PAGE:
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dc.contributor.authorShook, Natalie J.
dc.contributor.authorOosterhoff, Benjamin
dc.contributor.authorSevi, Barış
dc.identifier.citationShook, N. J., Oosterhoff, B., & Sevi, B. (2023). A Longitudinal Assessment of Variability in COVID-19 Vaccine Hesitancy and Psychosocial Correlates in a National United States Sample. Vaccine.en_US
dc.description© This manuscript version is made available under the CC-BY-NC-ND 4.0 license
dc.description.abstractRecent evidence suggests that COVID-19 vaccine hesitancy is not static. In order to develop effective vaccine uptake interventions, we need to understand the extent to which vaccine hesitancy fluctuates and identify factors associated with both between- and within-person differences in vaccine hesitancy. The goals of the current study were to assess the extent to which COVID-19 vaccine hesitancy varied at an individual level across time and to determine whether disgust sensitivity and germ aversion were associated with between- and within-person differences in COVID-19 vaccine hesitancy. A national sample of U.S. adults (N = 1025; 516 woman; Mage = 46.34 years, SDage = 16.56, range: 18 to 85 years; 72.6 % White) completed six weekly online surveys (March 20 – May 3, 2020). Between-person mean COVID-19 vaccine hesitancy rates were relatively stable across the six-week period (range: 38–42 %). However, there was considerable within-person variability in COVID-19 vaccine hesitancy. Approximately, 40 % of the sample changed their vaccine hesitancy at least once during the six weeks. There was a significant between-person effect for disgust sensitivity, such that greater disgust sensitivity was associated with a lower likelihood of COVID-19 vaccine hesitance. There was also a significant within-person effect for germ aversion. Participants who experienced greater germ aversion for a given week relative to their own six week average were less likely to be COVID-19 vaccine hesitant that week relative to their own six-week average. This study provides important information on rapidly changing individual variability in COVID-19 vaccine hesitancy on a weekly basis, which should be taken into consideration with any efforts to decrease vaccine hesitancy and increase vaccine uptake. Further, these findings identify-two psychological factors (disgust sensitivity and germ aversion) with malleable components that could be leveraged in developing vaccine uptake interventions.en_US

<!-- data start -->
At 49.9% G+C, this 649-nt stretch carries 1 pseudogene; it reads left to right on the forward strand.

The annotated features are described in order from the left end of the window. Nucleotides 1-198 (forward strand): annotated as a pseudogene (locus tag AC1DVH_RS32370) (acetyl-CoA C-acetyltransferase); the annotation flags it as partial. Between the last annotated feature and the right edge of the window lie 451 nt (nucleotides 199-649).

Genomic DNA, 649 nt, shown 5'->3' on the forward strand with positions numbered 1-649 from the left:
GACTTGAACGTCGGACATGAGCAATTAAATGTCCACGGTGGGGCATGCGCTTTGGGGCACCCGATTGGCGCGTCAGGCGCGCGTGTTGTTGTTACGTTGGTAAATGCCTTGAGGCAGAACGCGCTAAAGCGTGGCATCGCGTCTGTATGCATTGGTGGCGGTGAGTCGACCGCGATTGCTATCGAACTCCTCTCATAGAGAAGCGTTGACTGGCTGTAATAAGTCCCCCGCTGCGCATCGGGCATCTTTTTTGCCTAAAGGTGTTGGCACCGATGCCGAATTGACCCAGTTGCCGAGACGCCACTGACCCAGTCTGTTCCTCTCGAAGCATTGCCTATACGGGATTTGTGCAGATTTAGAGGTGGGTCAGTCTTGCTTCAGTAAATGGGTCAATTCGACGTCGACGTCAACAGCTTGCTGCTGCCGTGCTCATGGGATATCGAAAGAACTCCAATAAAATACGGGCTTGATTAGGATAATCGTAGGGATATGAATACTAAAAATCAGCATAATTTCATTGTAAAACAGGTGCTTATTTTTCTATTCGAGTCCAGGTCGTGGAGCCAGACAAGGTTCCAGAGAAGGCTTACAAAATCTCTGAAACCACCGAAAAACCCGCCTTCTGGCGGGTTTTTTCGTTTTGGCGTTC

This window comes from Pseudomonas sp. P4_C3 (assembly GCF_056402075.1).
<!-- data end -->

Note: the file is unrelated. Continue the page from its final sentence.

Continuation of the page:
dc.publisherElsevier BVen_US
dc.subjectVaccine hesitancyen_US
dc.subjectDisgust sensitivityen_US
dc.subjectGerm aversionen_US
dc.subjectLongitudinal designen_US
dc.titleA longitudinal assessment of variability in COVID-19 vaccine hesitancy and psychosocial correlates in a national United States sampleen_US
mus.relation.collegeCollege of Letters & Scienceen_US
mus.relation.universityMontana State University - Bozemanen_US

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